Or let's take work, where some people choose to have little radios in their cubicles. Many of these people are discreet in their listening habits, but the sounds are still easily heard by those who sit nearby. So at work I listen to Christmas songs and carols from October to December and Chinese news all year round. (I am trying not to think about this year's holiday season, which due to the economical slowdown might start in early August...)

Any surprise that l now associate listening to the radio with headaches and oppression and avoid it like a plague?

P.S. I am thinking of introducing my neighbors to a classical music station. During the years of taking music classes I have developed resistance to it, even some appreciation. Wonder what they will think of Carmina Burana and whether forced exposure to Carl Orff constitutes torture under the Geneva convention.

Tuesday, July 15, 2008

To Catch a Thief - Movie SubReview

Expectations: This movie was rented for several reasons. Firstly, it was a classic I have never seen. Secondly, it was supposed to be clean (no nudity, etc.). Thirdly, I like a good romantic adventure. And lastly, it got pretty good reviews from the users of Netflix. So here's my experience.

Plot: A reformed jewel thief is accused of stealing again when several robberies, made with his MO, take place in France. He decides to clear his name by trying to find a thief. In the process he meets a rich heiress, and they fall in love.

My take: The plot is, unfortunately, very predictable. Where it is not predictable, it becomes hardly believable mainly because characters' actions and reasoning seem completely illogical and asinine. Character development is almost non-existent; the romance between the two main characters is hardly believable or understandable, especially given the fact that Grant is 27 years older than Kelley. Acting is very mediocre. On the other hand, with the material the actors were given, anyone could hardly act better. The fun and thrill of adventure are simply not there, and he movie doesn't captivate.

The weakest point: Besides what I have mentioned, Cary Grant's tan, instead of intended sex appeal, made me think of skin cancer for the entire duration of the movie.

Redeeming qualities: 1) Grace Kelley was very pretty. 2) The actress playing her mother was very good. 3) It was refreshing to see actresses, while still slim, not sickeningly anorexic. Made me think that one of the actresses, while very popular a few decades ago, would probably never find a job in Hollywood these days.

Objectionable materials: several scenes taking place at the beach.

Bottom line: If watching the movie to familiarize one with American classics, then go ahead. If searching for good entertainment - look elsewhere. It shouldn't be hard to find something entertaining even among the classics.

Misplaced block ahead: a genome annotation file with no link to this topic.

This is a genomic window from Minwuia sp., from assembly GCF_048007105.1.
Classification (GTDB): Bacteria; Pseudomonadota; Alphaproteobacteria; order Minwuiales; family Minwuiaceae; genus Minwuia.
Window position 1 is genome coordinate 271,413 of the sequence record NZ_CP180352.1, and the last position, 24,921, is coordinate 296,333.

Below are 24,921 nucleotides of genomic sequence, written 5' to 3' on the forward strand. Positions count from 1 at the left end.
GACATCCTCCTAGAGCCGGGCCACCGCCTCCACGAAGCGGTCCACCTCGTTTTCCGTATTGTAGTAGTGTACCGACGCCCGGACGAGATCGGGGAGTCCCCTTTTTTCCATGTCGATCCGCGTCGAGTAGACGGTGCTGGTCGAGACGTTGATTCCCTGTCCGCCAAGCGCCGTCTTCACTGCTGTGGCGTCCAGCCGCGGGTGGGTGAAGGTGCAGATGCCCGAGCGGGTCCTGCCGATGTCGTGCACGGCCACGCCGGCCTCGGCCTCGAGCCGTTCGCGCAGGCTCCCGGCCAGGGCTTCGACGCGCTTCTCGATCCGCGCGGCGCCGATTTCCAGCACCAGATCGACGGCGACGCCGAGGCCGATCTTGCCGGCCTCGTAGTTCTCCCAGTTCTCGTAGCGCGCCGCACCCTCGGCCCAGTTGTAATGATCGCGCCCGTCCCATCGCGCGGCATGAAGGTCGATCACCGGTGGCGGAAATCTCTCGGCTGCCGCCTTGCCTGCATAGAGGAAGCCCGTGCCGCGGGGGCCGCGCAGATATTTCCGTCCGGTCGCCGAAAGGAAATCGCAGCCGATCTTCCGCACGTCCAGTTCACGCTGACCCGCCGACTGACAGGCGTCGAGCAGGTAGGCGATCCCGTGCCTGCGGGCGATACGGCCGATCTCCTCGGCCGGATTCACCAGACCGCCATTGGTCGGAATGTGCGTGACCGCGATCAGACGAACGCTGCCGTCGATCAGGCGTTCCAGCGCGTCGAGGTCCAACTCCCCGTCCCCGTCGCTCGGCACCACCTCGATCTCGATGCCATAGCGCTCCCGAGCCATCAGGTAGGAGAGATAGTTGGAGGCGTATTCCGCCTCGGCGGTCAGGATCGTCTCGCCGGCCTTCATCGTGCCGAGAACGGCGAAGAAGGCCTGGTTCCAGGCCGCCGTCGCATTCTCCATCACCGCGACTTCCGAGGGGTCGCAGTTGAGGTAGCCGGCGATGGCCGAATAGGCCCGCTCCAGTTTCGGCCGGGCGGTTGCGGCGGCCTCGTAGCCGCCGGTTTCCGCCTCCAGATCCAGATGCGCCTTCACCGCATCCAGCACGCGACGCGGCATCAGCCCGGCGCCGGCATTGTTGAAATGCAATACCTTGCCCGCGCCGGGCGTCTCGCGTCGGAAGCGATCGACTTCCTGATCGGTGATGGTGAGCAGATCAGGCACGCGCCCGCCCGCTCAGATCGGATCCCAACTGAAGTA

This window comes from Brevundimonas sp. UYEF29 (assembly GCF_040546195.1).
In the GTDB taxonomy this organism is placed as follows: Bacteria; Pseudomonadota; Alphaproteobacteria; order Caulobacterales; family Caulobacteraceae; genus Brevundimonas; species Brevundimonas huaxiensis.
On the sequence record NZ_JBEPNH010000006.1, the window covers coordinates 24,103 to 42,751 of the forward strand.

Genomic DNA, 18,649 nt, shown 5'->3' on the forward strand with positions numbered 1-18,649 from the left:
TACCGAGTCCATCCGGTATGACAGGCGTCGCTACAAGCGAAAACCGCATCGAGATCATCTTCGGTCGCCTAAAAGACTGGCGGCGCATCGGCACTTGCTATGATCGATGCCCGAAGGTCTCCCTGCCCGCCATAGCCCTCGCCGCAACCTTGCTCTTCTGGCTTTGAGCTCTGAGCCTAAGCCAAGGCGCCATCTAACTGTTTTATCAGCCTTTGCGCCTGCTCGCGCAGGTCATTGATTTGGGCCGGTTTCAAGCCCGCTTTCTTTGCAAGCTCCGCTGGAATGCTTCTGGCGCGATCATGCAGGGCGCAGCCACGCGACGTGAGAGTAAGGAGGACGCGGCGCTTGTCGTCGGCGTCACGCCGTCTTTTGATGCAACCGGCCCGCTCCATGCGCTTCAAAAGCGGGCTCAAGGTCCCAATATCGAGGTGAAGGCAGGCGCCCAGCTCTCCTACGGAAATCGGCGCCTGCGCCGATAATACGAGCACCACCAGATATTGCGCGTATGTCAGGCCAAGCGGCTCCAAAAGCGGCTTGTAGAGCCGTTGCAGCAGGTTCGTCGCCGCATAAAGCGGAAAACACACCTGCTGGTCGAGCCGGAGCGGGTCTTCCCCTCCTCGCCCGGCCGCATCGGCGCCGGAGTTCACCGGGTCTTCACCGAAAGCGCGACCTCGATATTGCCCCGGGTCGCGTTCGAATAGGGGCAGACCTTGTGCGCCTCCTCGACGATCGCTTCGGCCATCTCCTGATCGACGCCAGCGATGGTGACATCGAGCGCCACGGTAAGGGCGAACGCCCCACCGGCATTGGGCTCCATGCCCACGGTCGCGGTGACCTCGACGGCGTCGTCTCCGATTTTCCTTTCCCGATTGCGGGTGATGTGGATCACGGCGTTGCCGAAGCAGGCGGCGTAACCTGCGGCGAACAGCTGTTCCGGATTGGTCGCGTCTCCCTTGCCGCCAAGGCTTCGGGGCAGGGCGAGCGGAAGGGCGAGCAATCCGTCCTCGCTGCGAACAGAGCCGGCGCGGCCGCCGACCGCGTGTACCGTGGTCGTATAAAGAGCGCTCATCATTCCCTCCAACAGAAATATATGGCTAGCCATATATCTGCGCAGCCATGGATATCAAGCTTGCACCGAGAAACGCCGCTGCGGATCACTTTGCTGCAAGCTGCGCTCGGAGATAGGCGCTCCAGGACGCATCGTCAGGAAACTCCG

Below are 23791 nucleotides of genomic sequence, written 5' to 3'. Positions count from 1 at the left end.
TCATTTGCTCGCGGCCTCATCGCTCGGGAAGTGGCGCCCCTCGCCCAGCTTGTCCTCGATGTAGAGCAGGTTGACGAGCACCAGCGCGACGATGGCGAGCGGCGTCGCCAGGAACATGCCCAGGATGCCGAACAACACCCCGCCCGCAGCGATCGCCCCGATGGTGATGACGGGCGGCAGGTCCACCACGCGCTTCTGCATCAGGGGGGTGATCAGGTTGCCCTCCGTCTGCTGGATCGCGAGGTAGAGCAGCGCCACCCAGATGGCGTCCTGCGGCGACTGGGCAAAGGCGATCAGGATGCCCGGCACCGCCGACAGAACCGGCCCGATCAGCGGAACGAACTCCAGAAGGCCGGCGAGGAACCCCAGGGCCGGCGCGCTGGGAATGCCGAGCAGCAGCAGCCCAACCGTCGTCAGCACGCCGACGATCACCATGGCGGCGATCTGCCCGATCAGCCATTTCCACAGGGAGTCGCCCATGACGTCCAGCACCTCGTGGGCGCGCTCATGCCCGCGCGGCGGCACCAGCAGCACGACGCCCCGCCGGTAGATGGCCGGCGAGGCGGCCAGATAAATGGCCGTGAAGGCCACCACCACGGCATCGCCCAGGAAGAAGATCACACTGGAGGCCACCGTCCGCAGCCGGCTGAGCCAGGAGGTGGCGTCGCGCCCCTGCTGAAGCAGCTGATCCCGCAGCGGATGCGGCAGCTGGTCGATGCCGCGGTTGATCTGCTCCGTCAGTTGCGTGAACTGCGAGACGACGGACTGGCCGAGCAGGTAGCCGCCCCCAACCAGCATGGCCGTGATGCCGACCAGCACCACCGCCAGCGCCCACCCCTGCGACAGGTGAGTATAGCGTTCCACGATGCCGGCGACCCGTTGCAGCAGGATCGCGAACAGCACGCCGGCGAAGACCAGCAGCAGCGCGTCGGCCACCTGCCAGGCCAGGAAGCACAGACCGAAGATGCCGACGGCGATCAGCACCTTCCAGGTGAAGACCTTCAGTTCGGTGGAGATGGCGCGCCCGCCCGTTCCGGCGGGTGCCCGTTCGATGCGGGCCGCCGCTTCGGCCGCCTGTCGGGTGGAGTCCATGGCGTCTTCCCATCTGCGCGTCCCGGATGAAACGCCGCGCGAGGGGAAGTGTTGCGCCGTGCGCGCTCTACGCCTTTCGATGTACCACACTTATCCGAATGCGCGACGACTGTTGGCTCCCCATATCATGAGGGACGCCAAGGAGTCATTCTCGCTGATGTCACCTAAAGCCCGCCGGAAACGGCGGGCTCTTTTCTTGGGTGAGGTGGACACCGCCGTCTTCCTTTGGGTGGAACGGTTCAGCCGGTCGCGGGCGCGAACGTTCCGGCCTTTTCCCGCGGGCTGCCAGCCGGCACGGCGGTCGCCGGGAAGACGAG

Monday, July 14, 2008

I am a mother, hear me complain...

I did not forget about my blog, at all. I have actually nursed a few topics in my head, and even written an entry, but I am currently considering whether it is appropriate for posting. As my intuition tells me, if I have doubts, then I should rule on the side of caution. But I will ponder a bit more before finally axing it, if only to torture myself with indecision. One other topic not written yet reviews an old movie I have seen, so I am also considering whether to write something unflattering about actors long dead is appropriate or not. I welcome your opinions.

So here was the safe topic I wanted to write yesterday, but didn't manage to find time. I have complained for a long time to anyone who would listen how exhausting it is to sleep with the kids. We had worked on getting DD to sleep on her own, endeavor which was not successful immediately. Over time staying in her own bed gained DD's acceptance, and with some exceptions she stays in her bed for the night on most nights. DS also warmed up to his crib over the past few months, and now on most nights he sleeps in his bed until around 3 a.m., and then he cries and gets transferred into mine. A dream come true, eh?

No so. I have caught myself, in the middle of a nice stretch, where neither one of my limbs was obstructed by someone else's body... missing the obstructions. I missed a cute face on the pillow next to mine, a chubby cheek to kiss before falling asleep, a warm little baby to cuddle up in the middle of the night. "I need help," I thought. I was complaining about not having monopoly over my bed for the past four years, and once I got it, I missed the cramped style I so resented. I even thought of complaining about NOT having kids in my bed...sick!

This was my supposed post that would've been written Sunday night. The help I sought arrived immediately, that same night. And people say that G-d doesn't listen to their prayers!

I was woken up by DS's cries a little before 4 a.m. I took him out, game him his usual three hundred kisses only to notice that the baby is unusually alert. Uh-oh. I could feel the trouble brewing. I wasn't wrong. The kid was tossing and turning in my bed, occasionally driving me insane with his requests for drink (twice), nursing (thrice), hugs (once) and attention (all the time). Sometimes I obliged, other times I grumbled; occasionally I had a chance to pass out for some indeterminable intervals of time. DS finally fell asleep around 6.30. I don't know what brought on this bout of insomnia, but it sure cured my nostalgia for a cramped bed. At least until tonight... And yeah, it also gave me something to complain about at work.